Research scientist Gillian Bowser lauded for commitment to diversity in science

Bandelier BioBlitz Gillian Bowser
Colorado State University Research Scientist Gillian Bowser, right, leads students on a BioBlitz in Bandelier National Monument. Photo: William A. Cotton/ CSU Photography

“Diversity and gender issues are really being challenged right now. It’s important to honor the importance of gender and diversity in scientific research and leadership and, in particular, ecology as a discipline needs to reflect the diversity of the human spirit.” – CSU Research Scientist Gillian Bowser

If you want to have a more diverse classroom and university, you can’t just create a program and hope that students will apply. Gillian Bowser, Colorado State University research scientist, has dedicated her career to learning more about barriers that under-represented students might perceive about ecological research, and implementing programs to overcome those barriers. She’s found success in bringing a diverse group of students into ecology and science by designing classes and programs that emphasize the importance of community and leadership.

Bowser, a researcher in the Department of Ecosystem Science and Sustainability, was recognized for her efforts last week by the Ecological Society of America. She will receive the Commitment to Human Diversity in Ecology Award at the society’s annual meeting in August.

“We need to make sure everybody feels included in ecology and be aware of the internal and external biases that may exclude some segments of our society,” said Bowser, who is also affiliated with the Department of Ethnic Studies.

People might think that ecologists come from a rural setting, instead of an urban environment. That myth makes Bowser, who grew up in Brooklyn, chuckle. “We need to get rid of the vision that all ecologists have to grow up in the great outdoors,” she said.

A ‘tireless advocate’ on diversity, inclusion

John Hayes, dean of the Warner College of Natural Resources, said that Bowser has been a tireless advocate for increasing the ethnic and racial diversity of the study body, and really, the entire field of ecology. “Her insights and experience have been invaluable as a member of Warner College’s standing committee on diversity and inclusion,” he said.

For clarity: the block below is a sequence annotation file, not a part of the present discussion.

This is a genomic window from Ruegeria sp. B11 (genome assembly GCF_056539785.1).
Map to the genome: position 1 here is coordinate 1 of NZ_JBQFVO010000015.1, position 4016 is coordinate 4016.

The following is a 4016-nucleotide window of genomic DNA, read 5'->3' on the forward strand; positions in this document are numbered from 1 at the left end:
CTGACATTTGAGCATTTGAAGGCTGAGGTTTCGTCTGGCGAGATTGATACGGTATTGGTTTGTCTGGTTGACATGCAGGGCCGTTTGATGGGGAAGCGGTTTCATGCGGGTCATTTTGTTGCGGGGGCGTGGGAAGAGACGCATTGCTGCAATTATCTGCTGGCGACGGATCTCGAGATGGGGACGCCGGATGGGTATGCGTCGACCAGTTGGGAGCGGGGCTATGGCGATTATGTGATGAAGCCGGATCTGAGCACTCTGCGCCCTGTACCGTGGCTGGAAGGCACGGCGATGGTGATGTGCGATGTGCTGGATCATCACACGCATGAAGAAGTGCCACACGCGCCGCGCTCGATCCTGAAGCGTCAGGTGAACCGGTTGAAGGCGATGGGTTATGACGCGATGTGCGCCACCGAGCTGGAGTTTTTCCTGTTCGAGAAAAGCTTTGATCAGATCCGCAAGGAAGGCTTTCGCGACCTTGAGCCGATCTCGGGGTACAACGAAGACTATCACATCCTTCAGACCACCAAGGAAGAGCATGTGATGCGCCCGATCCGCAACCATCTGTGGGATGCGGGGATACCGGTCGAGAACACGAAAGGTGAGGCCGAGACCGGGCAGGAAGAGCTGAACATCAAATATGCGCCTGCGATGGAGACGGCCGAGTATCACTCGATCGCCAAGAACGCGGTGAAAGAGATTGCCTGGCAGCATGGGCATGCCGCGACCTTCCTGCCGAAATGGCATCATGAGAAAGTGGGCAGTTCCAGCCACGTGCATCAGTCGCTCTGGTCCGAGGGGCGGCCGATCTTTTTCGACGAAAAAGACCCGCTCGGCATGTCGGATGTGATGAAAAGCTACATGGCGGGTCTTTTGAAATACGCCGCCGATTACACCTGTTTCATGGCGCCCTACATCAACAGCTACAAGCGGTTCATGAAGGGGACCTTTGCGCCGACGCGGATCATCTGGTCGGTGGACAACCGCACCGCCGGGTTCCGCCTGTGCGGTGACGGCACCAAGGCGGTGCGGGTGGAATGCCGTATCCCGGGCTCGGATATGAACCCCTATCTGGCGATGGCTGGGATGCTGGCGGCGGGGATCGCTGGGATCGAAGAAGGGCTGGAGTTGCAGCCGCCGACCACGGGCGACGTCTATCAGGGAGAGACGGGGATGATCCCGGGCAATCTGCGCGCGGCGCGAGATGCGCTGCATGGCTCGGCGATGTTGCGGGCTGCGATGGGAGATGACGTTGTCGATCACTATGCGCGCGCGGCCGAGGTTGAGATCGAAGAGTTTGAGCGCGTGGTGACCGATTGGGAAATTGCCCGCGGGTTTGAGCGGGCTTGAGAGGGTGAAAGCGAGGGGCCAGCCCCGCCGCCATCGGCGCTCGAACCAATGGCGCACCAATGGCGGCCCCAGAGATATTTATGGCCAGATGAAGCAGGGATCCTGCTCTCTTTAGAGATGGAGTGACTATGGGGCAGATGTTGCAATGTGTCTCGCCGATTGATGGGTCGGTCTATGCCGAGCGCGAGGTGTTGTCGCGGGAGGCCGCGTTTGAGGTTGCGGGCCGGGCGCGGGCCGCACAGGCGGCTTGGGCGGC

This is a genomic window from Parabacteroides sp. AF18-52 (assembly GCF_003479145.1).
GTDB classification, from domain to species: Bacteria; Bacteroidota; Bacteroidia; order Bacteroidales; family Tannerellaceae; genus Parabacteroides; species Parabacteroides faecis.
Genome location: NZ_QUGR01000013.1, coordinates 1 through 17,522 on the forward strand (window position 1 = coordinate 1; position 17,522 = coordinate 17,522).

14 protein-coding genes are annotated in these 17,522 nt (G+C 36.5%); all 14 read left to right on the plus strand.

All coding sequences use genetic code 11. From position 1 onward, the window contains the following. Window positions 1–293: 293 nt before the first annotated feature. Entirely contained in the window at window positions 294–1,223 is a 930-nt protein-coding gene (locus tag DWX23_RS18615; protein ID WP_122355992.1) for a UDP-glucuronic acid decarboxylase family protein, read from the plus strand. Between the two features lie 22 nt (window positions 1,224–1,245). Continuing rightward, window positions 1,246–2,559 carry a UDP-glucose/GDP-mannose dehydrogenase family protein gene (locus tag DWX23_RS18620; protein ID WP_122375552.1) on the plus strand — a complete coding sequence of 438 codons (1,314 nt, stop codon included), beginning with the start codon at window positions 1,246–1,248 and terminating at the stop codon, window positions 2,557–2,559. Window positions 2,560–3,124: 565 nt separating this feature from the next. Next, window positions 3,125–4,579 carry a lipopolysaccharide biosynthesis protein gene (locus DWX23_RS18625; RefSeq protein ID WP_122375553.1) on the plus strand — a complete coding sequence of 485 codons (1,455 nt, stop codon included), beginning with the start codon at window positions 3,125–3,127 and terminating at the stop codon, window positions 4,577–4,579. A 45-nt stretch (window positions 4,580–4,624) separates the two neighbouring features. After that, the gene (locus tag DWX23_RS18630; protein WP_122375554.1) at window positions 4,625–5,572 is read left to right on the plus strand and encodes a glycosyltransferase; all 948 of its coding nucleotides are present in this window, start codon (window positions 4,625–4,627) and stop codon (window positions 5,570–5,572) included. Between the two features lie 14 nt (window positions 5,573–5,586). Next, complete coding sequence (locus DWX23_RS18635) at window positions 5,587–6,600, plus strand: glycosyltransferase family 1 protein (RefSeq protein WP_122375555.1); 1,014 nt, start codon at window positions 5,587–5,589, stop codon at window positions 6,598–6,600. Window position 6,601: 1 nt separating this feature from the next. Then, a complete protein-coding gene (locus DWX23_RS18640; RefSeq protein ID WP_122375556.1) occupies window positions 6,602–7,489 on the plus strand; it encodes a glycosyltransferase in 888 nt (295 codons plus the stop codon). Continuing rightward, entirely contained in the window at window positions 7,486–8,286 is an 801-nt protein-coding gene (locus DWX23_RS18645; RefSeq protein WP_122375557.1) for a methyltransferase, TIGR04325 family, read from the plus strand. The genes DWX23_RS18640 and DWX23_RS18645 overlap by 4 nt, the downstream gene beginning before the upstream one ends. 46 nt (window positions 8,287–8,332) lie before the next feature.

In 2010, Bowser and Mark Brown, director of CSU’s Office for Undergraduate Research and Artistry, secured funding from the National Science Foundation to establish the Rocky Mountain Sustainability and Science Network. The program brings diverse undergraduates to Yellowstone and Grand Teton National Parks for hands-on field experiences with scientists, with an aim of sparking enthusiasm for environmental science.

Bandelier BioBlitz Gillian Bowser
Bowser introduces students to citizen science, community engagement and national parks by using smartphone apps, and other technological approaches.

Bowser said it gives students the opportunity to develop into leaders in sustainability, biodiversity and community engagement in the protection of natural resources.

“Students have said that they’ve never thought about ecology before applying for the program,” said Bowser. “So we’ve accomplished the eye-opening as well as providing students with a peer network within the discipline, and that’s a critical start.”

The academy is supported by the National Science Foundation, Beacham O’Malley Trust and the National Park Service. Now in its eighth year, it has more than 100 alumni, many of whom work at universities, non-governmental organizations or federal agencies in science positions.

“That’s the most fulfilling,” said Bowser. “Seeing where those students are today and that they keep in touch with each other as part of the community.”

Student use smartphone apps for citizen science projects

The research scientist’s latest project is 3dNaturalist and the Pollinator Hotshots. These are designed to introduce minority students to citizen science, community engagement and national parks by connecting them with big data projects through smartphone apps, and other technological approaches.

Students work with practitioners, academics and agency managers through workshops and internships. For some, this means field work in Peru and the United Kingdom, where they’ll track pollinator decline with smartphones and GoPro cameras.

Bowser has focused her career on increasing opportunities for women and minorities in science, internationally as well as in the United States. For the last eight years, she has advocated for the inclusion of gender in climate solutions as part of the Women’s Major Group at the United Nations climate change talks. She helped launch the Global Women Scholars Network as a National Science Foundation project linking women scholars around the world and is one of a team of international researchers and authors working on the Global Environmental Outlook and the Global Gender and Environmental Outlook. This is a first-of-its-kind project led by the United Nations Environment Programme to assess environmental states and trends through a gender lens.